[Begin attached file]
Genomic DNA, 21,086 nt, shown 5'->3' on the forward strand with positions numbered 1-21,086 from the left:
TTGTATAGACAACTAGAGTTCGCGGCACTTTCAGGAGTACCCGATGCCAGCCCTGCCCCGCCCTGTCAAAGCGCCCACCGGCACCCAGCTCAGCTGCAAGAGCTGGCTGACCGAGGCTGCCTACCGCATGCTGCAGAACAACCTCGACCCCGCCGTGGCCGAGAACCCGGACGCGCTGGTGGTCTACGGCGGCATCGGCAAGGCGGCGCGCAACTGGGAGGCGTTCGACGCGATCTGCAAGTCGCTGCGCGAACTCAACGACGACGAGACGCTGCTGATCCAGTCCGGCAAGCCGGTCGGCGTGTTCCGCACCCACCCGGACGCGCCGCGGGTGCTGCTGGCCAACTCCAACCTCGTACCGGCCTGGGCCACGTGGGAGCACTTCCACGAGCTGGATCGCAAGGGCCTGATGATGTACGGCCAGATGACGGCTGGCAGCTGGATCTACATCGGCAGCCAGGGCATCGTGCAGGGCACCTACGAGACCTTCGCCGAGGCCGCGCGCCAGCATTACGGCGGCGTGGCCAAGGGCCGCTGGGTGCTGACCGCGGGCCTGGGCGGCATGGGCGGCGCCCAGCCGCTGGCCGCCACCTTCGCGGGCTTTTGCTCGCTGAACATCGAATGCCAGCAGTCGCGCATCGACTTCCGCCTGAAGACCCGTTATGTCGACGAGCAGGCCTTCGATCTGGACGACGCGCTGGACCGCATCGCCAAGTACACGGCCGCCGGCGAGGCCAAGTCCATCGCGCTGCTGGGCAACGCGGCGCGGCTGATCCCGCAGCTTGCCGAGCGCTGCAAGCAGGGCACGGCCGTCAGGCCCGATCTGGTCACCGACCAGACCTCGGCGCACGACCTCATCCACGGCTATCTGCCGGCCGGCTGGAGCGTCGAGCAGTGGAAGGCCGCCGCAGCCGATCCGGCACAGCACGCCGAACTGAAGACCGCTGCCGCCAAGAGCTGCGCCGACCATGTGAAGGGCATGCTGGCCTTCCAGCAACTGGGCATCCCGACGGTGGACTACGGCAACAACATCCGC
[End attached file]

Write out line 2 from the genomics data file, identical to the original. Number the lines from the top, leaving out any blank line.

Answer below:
TTGTATAGACAACTAGAGTTCGCGGCACTTTCAGGAGTACCCGATGCCAGCCCTGCCCCGCCCTGTCAAAGCGCCCACCGGCACCCAGCTCAGCTGCAAGAGCTGGCTGACCGAGGCTGCCTACCGCATGCTGCAGAACAACCTCGACCCCGCCGTGGCCGAGAACCCGGACGCGCTGGTGGTCTACGGCGGCATCGGCAAGGCGGCGCGCAACTGGGAGGCGTTCGACGCGATCTGCAAGTCGCTGCGCGAACTCAACGACGACGAGACGCTGCTGATCCAGTCCGGCAAGCCGGTCGGCGTGTTCCGCACCCACCCGGACGCGCCGCGGGTGCTGCTGGCCAACTCCAACCTCGTACCGGCCTGGGCCACGTGGGAGCACTTCCACGAGCTGGATCGCAAGGGCCTGATGATGTACGGCCAGATGACGGCTGGCAGCTGGATCTACATCGGCAGCCAGGGCATCGTGCAGGGCACCTACGAGACCTTCGCCGAGGCCGCGCGCCAGCATTACGGCGGCGTGGCCAAGGGCCGCTGGGTGCTGACCGCGGGCCTGGGCGGCATGGGCGGCGCCCAGCCGCTGGCCGCCACCTTCGCGGGCTTTTGCTCGCTGAACATCGAATGCCAGCAGTCGCGCATCGACTTCCGCCTGAAGACCCGTTATGTCGACGAGCAGGCCTTCGATCTGGACGACGCGCTGGACCGCATCGCCAAGTACACGGCCGCCGGCGAGGCCAAGTCCATCGCGCTGCTGGGCAACGCGGCGCGGCTGATCCCGCAGCTTGCCGAGCGCTGCAAGCAGGGCACGGCCGTCAGGCCCGATCTGGTCACCGACCAGACCTCGGCGCACGACCTCATCCACGGCTATCTGCCGGCCGGCTGGAGCGTCGAGCAGTGGAAGGCCGCCGCAGCCGATCCGGCACAGCACGCCGAACTGAAGACCGCTGCCGCCAAGAGCTGCGCCGACCATGTGAAGGGCATGCTGGCCTTCCAGCAACTGGGCATCCCGACGGTGGACTACGGCAACAACATCCGC